• Get to Know: COC Teaching Artist Makenzie Morgan

    By COC Staff

    Ever wondered how a new opera comes together, or the many shapes an opera career can take? This Spring Break, young people ages 12 - 18 will find out during Spring Break at the COC: Exploring New Opera. The virtual sessions are hosted COC Teaching Artist Makenzie Morgan –– a singer and educator –– who will be joined by artists and creative professionals from the COC. Learn more about Makenzie’s journey to opera and why participants should get excited about Spring Break!  

    How did opera become part of your artistic practice? 

    My first experience with opera was in 1994, when I was 10 years old. My voice teacher, Diana Woolrich, asked if I would be interested in participating in the children's chorus for Opera Saskatchewan's La Bohème. This production was so important for our community because Irving Guttman had recently become the artistic director and it was the first time that many of us were given hands-on and accessible opportunities to participate in the art form. Diana was the children's chorus master and I had never heard of "opera" before. We spent the first few weeks of my lessons preparing the music. I remember having so much trouble singing the word “Parpignol” –– the toy vendor’s name in the opera –– for the first time, never having spoken Italian before. But I was determined to get it right and I practiced my music until I got into the car to drive to the first rehearsal with the Regina Symphony Orchestra and cast. Liping Zhang sang the role of Mimì. Between her stunning voice and the roar of the orchestra below me, I was hooked.

    What do you enjoy most about opera? 

    Wow, that is a hard question to try and narrow down! I am a performer at heart, so I think apart from the singing, the most enjoyable thing for me is being on stage, in full costume and connecting with my fellow castmates. Feeling the energy from the orchestra and integrating that energy into the sound of my voice is also pretty thrilling. Opera is about building relationships and capturing human emotion. When we get it right? There is no feeling like that.

    Makenzie Morgan conducts at the Ontario Vocal Festival in 2018

    What might surprise people about opera? 

    People might be surprised to know that many “mainstream” stories share elements with well-known operas. The most popular example I can think of is the Disney movie, The Little Mermaid, which pretty much copied and pasted Dvořák’s Rusalka, but both draw from Hans Christian Anderson’s famous story. Opera is such a strong form of storytelling and it takes inspiration from many different types of literary sources. That is why it is so exciting to witness the creation of new operas, like Fantasma –– the COC’s new opera that we’ll be exploring over the course of Spring Break –– because it demonstrates how opera can tell many kinds of stories that you wouldn’t necessarily expect.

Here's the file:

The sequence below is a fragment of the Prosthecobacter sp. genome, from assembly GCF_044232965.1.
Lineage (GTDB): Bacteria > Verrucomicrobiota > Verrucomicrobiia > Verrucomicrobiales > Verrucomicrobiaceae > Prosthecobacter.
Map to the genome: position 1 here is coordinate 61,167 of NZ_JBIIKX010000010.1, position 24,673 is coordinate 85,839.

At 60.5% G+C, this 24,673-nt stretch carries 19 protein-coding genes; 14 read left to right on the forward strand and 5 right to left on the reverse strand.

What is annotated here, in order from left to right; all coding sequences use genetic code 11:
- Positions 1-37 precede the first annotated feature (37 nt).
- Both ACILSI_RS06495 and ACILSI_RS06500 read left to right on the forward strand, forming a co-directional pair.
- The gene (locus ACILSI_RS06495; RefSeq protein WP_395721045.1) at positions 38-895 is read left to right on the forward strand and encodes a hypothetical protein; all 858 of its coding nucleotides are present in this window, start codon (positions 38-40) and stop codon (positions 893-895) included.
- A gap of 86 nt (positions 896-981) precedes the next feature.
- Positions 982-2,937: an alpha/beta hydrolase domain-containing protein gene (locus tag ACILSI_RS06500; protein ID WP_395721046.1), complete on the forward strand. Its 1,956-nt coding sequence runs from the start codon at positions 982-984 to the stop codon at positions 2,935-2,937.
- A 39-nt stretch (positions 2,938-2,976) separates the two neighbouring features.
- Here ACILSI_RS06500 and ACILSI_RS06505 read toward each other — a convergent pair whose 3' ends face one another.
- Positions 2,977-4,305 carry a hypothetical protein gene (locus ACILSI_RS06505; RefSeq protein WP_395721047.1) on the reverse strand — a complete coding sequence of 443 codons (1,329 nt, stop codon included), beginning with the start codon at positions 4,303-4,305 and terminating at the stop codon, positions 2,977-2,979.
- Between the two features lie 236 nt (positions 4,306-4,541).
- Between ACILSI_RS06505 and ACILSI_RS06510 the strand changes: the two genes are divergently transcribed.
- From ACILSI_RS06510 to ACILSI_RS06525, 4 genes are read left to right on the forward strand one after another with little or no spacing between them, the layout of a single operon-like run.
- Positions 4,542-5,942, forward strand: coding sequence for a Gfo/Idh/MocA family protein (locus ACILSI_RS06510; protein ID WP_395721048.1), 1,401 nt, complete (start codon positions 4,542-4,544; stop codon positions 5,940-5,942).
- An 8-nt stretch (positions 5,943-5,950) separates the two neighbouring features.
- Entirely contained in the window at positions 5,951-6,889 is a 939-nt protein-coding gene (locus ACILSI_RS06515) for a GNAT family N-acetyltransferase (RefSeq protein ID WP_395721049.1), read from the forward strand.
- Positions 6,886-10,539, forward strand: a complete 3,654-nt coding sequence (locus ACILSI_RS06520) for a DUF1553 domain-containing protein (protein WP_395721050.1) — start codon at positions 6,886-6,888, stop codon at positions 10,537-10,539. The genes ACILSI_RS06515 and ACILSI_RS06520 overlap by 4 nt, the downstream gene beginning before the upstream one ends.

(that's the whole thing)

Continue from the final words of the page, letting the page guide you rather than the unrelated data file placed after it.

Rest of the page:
What can participants expect from Spring Break at the COC? What are you most excited for? 

    It’s going to be a week-long event that middle- and high school-aged students interested in the arts need to schedule in their calendars! Every day during Spring Break, we will hold virtual hour-long conversations where I will introduce participants to some of the wonderful staff and artists at the COC. We’ll dig deep into their personal stories and find out how they forged their artistic careers and found the courage to follow their dreams. It’s going to be very real and authentic, and you just might learn about career possibilities in opera you didn’t know existed.

    Spring Break at the COC places a strong focus on creating new works, particularly the COC’s next Opera for Young Audiences, Fantasma. Why is this important? 

    Fantasma is so important in this new era of opera, which I think we are just beginning to embark on as an industry. The past few years have really shown us that, as a society, we are yearning for transparency, meaningful connections that address real-life issues, and a creative space to navigate them. At its core, Fantasma achieves all of these objectives and much more. You will definitely “unlearn” what you think you know about opera through this work. Through focusing on this particular work during Spring Break, we thought it would be a great way to introduce our younger audiences to this very powerful and thought-provoking story. Viewers will also have the opportunity to connect directly with the creative team of Fantasma and participate in a live Q&A session, which will be a definite highlight for those who will be joining us.  

    Spring Break at the COC: Exploring New Opera runs online from April 12 – 16, 2021. Click here to learn more and see the full schedule. 
    Posted in Community Partnerships and Programs


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